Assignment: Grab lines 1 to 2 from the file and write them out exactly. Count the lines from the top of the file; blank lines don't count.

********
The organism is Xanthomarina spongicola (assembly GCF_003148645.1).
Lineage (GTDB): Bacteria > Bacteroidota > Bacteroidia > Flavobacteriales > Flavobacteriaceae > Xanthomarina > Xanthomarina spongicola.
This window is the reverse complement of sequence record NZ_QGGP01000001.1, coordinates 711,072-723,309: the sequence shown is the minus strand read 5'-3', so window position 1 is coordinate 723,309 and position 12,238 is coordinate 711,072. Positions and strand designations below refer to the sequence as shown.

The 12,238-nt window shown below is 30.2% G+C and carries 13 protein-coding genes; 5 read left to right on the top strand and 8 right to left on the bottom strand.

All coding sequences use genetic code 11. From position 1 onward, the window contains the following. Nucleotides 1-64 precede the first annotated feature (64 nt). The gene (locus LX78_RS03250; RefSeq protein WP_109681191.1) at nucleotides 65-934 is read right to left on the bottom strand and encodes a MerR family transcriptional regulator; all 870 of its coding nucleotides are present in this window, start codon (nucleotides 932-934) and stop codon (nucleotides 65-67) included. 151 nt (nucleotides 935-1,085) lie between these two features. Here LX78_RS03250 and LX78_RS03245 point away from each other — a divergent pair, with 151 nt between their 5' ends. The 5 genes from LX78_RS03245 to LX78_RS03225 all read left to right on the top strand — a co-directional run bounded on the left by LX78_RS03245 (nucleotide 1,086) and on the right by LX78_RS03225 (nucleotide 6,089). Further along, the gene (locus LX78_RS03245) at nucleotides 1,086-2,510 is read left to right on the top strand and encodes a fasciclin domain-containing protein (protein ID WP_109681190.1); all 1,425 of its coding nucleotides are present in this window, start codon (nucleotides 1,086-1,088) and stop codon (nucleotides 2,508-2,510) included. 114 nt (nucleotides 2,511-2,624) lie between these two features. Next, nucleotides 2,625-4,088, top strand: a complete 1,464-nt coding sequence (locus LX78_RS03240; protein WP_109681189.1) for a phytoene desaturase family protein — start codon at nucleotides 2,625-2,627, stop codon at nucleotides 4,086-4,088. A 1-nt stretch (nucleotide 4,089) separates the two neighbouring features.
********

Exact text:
The organism is Xanthomarina spongicola (assembly GCF_003148645.1).
Lineage (GTDB): Bacteria > Bacteroidota > Bacteroidia > Flavobacteriales > Flavobacteriaceae > Xanthomarina > Xanthomarina spongicola.